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A U.S. government’s watchdog has warned that U.S. offshore oil and gas infrastructure faces “significant and increasing” cybersecurity risks that.
23.11.22 | Interesting article at TechCrunch

The Government Accountability Office said in a new report that the network of over 1,600 offshore facilities that produces a significant portion of U.S. domestic oil and gas are at a growing risk of cyberattacks. The warning comes more than a year after ransomware actors targeted Colonial Pipeline, bringing the U.S. oil pipeline system relied on by millions of Americans to a standstill.

The watchdog warned that not only has the government identified the offshore oil and gas sector as a target of malicious state actors, particularly those backed by China, Iran, North Korea and Russia, but said operational technology (OT) — often used by these facilities to monitor and control physical equipment — contains multiple security flaws that could allow attackers to remotely take control of various functions, including those critical to safety.U.S. cybersecurity agency CISA has released several advisories about OT vulnerabilities this year alone, detailing issues like weak encryption and insecure firmware updates, and urged impacted users to identify baseline mitigations for reducing potential risks.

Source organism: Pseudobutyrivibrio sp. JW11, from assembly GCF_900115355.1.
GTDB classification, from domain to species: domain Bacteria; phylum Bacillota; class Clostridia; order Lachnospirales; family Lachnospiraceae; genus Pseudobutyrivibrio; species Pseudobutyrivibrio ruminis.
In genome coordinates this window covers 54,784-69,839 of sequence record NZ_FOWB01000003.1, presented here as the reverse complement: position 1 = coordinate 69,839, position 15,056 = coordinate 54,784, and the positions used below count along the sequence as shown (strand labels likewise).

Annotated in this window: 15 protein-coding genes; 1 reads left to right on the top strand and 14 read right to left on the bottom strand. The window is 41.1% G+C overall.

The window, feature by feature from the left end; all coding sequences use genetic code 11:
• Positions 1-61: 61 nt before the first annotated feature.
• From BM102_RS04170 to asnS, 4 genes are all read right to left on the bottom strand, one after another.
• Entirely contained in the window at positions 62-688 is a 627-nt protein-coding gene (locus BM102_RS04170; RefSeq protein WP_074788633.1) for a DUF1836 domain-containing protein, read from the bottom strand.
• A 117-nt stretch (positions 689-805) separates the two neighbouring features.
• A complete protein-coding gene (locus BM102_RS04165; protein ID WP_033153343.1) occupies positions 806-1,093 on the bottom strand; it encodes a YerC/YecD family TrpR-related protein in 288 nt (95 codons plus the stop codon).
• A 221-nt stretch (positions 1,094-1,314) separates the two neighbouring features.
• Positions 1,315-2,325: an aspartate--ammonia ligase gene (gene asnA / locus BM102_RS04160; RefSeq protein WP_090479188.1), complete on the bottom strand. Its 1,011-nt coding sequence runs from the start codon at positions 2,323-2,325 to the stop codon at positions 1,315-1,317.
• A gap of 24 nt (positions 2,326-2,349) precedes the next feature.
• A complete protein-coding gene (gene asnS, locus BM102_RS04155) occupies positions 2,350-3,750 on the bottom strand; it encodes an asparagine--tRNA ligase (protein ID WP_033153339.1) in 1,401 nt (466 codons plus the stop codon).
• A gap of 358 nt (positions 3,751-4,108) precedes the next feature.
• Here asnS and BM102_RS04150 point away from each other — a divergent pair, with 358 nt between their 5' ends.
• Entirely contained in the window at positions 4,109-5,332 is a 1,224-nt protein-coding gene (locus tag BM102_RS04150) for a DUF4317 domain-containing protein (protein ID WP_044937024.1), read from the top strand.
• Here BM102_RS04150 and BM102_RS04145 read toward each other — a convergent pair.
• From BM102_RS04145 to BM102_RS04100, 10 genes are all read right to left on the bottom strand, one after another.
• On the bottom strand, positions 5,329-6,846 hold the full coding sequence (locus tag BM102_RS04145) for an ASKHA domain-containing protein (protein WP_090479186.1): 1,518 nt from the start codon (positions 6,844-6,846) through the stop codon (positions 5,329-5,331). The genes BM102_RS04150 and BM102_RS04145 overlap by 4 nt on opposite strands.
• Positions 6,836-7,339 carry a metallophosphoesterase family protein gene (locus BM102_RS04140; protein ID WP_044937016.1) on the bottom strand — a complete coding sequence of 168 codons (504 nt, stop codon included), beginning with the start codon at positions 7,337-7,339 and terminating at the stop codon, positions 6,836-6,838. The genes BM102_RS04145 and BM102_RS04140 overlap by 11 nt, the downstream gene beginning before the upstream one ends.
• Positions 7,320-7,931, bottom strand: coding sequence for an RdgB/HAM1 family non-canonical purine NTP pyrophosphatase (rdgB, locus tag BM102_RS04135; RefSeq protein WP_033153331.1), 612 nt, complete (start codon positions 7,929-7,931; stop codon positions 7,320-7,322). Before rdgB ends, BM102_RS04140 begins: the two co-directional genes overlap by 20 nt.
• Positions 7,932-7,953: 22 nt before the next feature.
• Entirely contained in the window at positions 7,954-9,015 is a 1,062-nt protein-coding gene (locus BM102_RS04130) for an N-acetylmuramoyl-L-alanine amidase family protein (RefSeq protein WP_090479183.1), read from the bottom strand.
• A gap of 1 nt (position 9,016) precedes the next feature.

The GAO noted in its new report that legacy OT infrastructure still in use at many facilities is also vulnerable due to a lack of both built-in cybersecurity measures and software security patches. The report notes that older devices “do not have the capability to log commands sent to the devices, making it more difficult to detect malicious activity.”

The U.S. watchdog is calling on the Department of the Interior’s Bureau of Safety and Environmental Enforcement (BSEE), which oversees offshore oil and gas operations, to address these growing security risks. It says that the agency had initiated efforts to address these cybersecurity risks as far back as 2015, but has yet to take any “substantial” action almost a decade later.

The GAO notes that the BSEE started another such initiative earlier this year and hired a cybersecurity specialist to lead it, but the agency later said the effort was put on hold until the specialist is “adequately versed in the relevant issues.”